2:30 AM January 1, 1931


The book argues.

I found the book shortly before the start of the Whiskey Rebellion, and at first, I thought the man who owned it was mad. Mind you, that didn’t bother me much, not since I’ve seen plenty of madness to go ‘round.

Still, he was holed up in a ramshackle hut off North Road with a fine view of the Hollow from his front door. His English was strange, his mannerisms curious, and when I saw him on a Monday morning, he was standing outside his hut and yelling at the book.

The volume was propped open against a stone, the title page facing the man, and the stranger was pointing his finger at it, telling it to shut up.

As I said, I first thought him mad. At second thought, however, I suspected he came from the Hollow and that perhaps the book did as well. If that were the case, the likelihood of the book actually speaking increased exponentially.

I was armed only with a walking stick at that point as I’d no desire to get in a fight of any sort. I was young, though, and foolish, and instead of leaving the man be, I called out to him to see what the matter was.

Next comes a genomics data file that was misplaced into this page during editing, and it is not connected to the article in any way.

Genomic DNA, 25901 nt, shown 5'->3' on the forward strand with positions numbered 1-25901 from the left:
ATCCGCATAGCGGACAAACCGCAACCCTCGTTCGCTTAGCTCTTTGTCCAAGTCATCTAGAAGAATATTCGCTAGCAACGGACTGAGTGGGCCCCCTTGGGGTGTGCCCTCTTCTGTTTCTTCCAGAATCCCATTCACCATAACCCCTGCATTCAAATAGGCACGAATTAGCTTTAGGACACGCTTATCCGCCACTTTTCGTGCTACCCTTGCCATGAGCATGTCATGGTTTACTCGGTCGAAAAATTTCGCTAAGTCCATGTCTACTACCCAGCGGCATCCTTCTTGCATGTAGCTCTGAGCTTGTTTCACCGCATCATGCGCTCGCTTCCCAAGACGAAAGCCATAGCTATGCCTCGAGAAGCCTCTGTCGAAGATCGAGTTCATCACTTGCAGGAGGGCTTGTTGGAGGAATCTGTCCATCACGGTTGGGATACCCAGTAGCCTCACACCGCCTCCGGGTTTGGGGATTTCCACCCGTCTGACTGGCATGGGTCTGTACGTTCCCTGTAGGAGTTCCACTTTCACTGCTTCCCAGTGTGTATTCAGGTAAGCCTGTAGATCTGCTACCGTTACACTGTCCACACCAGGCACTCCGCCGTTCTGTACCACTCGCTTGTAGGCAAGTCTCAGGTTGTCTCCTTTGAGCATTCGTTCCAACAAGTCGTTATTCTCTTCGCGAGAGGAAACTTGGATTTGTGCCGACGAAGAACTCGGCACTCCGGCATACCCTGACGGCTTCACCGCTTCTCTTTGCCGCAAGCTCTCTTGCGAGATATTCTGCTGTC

He saw me, growled, and charged.

It was not the response I’d expected.

In a heartbeat, I had my stick up and stepped aside as he rushed me. I brought the stick down once, hard on the back of his neck and sent him sprawling to the ground. He tried to get to his feet, drawing a knife from his boot as he did so. I told him to put it away, but the man ignored me and slashed at me.

I broke his wrist with the stick, and then, when he tried for the knife with his remaining hand, I crushed his temple with the stick’s iron end.

It was then that I heard the book.

It told me I shouldn’t have killed him.

It’s been saying that for over a century.

And the damned thing is saying it now.

I don’t bother telling it to shut up. That only makes it louder.

Instead, I open a fresh bottle of bourbon, pour myself a drink, and ask the book a simple question.

“Do you think I should have killed him?”

The outrage in its voice suits me just fine.

#books #horrorstories

Published by

Nicholas Efstathiou

Husband, father, and writer.

Leave a Reply Cancel reply

This site uses Akismet to reduce spam. Learn how your comment data is processed.